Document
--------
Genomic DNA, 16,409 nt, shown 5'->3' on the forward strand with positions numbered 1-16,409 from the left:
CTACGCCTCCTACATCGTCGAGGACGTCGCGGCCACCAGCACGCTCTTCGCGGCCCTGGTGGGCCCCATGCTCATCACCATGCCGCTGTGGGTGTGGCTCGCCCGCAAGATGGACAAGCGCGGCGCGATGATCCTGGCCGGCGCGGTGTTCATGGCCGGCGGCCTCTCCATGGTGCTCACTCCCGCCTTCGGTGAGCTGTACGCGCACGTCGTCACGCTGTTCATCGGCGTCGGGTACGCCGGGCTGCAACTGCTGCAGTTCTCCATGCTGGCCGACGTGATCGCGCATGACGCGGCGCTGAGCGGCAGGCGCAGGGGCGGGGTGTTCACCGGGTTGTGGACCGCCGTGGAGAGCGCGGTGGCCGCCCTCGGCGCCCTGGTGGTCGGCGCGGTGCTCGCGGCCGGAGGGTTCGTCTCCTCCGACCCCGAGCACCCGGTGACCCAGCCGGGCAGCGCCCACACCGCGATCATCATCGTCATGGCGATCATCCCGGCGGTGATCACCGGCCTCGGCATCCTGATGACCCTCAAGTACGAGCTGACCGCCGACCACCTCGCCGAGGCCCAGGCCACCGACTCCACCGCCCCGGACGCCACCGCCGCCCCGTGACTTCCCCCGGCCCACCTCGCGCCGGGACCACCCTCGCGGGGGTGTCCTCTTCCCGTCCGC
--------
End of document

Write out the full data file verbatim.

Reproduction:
Genomic DNA, 16,409 nt, shown 5'->3' on the forward strand with positions numbered 1-16,409 from the left:
CTACGCCTCCTACATCGTCGAGGACGTCGCGGCCACCAGCACGCTCTTCGCGGCCCTGGTGGGCCCCATGCTCATCACCATGCCGCTGTGGGTGTGGCTCGCCCGCAAGATGGACAAGCGCGGCGCGATGATCCTGGCCGGCGCGGTGTTCATGGCCGGCGGCCTCTCCATGGTGCTCACTCCCGCCTTCGGTGAGCTGTACGCGCACGTCGTCACGCTGTTCATCGGCGTCGGGTACGCCGGGCTGCAACTGCTGCAGTTCTCCATGCTGGCCGACGTGATCGCGCATGACGCGGCGCTGAGCGGCAGGCGCAGGGGCGGGGTGTTCACCGGGTTGTGGACCGCCGTGGAGAGCGCGGTGGCCGCCCTCGGCGCCCTGGTGGTCGGCGCGGTGCTCGCGGCCGGAGGGTTCGTCTCCTCCGACCCCGAGCACCCGGTGACCCAGCCGGGCAGCGCCCACACCGCGATCATCATCGTCATGGCGATCATCCCGGCGGTGATCACCGGCCTCGGCATCCTGATGACCCTCAAGTACGAGCTGACCGCCGACCACCTCGCCGAGGCCCAGGCCACCGACTCCACCGCCCCGGACGCCACCGCCGCCCCGTGACTTCCCCCGGCCCACCTCGCGCCGGGACCACCCTCGCGGGGGTGTCCTCTTCCCGTCCGC